United Nations special envoy to Zimbabwe, UN-Habitat Executive Director Anna Kagumulo Tibaijuka, said on Thursday the Zimbabwean government's vision for the cleanup exercise is in line with her organization's objective.
She said this after separate meetings with civic groups and a government task force.
During the meeting with the government task force which is largely made up of government ministers, Tibaijuka said that UN- Habitat's core obligation was to create clean cities and towns.
"Habitat's agenda is creating cities without slums and the vision for Operation Murambatsvina is clear," she said.
"Obviously you are fighting poverty and not the poor and you are also fighting slums and not the slum dweller and we look forward to working with you," said Tibaijuka, whose organization has a presence in 25 other countries.
The cleanup exercise started in Harare on May 18 and rolled out to all urban centers across the country.
Tibaijuka, who is in the country at the behest of UN Secretary General Kofi Annan, however wanted to know how the government planned the operation and how the implementation procedures were undertaken to enable her to critically assess the situation.
She will prepare a detailed report of her findings for the UN chief.
She also requested to be furnished with figures of how many people had been rendered homeless and where they had been relocated.
She began her fact-finding mission on Wednesday when she met President Robert Mugabe after holding internals meetings with UN country staff on Monday and Tuesday.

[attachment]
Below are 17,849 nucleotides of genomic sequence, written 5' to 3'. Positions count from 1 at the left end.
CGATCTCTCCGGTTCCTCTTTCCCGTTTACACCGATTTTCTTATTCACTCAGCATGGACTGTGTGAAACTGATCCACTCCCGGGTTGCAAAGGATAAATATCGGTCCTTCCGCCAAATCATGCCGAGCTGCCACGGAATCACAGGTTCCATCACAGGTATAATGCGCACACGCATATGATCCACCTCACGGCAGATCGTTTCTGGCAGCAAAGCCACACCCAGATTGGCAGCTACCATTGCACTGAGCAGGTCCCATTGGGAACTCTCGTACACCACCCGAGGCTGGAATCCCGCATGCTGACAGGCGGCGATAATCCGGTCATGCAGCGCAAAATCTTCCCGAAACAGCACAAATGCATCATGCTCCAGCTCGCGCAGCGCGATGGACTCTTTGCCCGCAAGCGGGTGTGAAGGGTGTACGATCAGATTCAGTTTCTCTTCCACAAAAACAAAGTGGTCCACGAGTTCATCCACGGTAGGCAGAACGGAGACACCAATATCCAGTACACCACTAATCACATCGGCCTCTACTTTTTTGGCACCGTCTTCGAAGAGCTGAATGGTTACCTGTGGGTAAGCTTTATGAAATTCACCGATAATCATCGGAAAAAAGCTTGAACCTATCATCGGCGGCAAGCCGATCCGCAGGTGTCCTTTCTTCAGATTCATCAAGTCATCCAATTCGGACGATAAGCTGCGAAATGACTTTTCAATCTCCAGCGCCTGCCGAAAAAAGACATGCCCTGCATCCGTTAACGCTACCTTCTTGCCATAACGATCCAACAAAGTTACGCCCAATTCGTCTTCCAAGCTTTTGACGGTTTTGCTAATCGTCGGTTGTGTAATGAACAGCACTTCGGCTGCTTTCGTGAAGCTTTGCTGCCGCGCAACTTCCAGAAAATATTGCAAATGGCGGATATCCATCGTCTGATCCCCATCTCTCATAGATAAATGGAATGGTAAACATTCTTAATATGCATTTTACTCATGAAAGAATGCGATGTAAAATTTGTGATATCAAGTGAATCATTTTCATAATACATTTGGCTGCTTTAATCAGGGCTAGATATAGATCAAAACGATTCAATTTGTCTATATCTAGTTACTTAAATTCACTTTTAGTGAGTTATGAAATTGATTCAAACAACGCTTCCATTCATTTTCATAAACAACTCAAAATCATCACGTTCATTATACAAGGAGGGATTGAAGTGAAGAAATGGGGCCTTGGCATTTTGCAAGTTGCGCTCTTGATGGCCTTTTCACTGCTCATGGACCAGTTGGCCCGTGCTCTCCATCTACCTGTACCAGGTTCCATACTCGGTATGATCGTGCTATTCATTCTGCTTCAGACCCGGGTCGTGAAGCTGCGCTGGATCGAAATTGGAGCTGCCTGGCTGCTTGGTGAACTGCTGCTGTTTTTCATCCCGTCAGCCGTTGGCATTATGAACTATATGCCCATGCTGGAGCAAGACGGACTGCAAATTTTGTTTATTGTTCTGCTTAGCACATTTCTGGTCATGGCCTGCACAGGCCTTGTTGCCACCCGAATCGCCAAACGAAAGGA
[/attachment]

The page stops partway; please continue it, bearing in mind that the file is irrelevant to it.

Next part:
Tibaijuka, who arrived in the country on Sunday, is expected to visit the eastern border town of Mutare, her first tour outside Harare, on Friday.
The cleanup exercise, which has seen the demolition of hundreds of illegal accommodation and commercial structures across the country, has attracted international attention.
July 4: Apparantly, she was misquoted.
Tibaijuka told CNN on Friday that she was here to talk with those affected and to "assess how we can work together with local authorities, with government to assist them."
The state-run Herald newspaper quoted Tibaijuka on Friday as praising President Robert Mugabe's government for supplying building plots to some of the homeless.
"Allocation of stands for housing is a reflection of the seriousness of government," she was quoted as saying at a meeting with government ministers on Thursday.
But the United Nations said its envoy's comments were reported out of context.
"Her listening to the statements made by the ministers should in no way be seen as her endorsing the government's policy," Dujarric said. "UN Habitat, the agency that she heads ..., has clearly stated that forced eviction is one of the main barriers to the significant improvement of slum dwellers."
Stepped up efforts by state media to paint Murambatsvina in a better light coincided with the announcement of Tibaijuka's visit.
Shortly before she arrived, Mugabe launched a reconstruction campaign to accommodate "deserving" people who lost their homes and livelihoods. He promised to build two million homes by 2010, a commitment economists doubt he can afford to keep at a time of economic free-fall.
The Herald did not report if Tibaijuka commented on the evictions, but it quoted her as saying the reconstruction programme "is good. The vision is clear."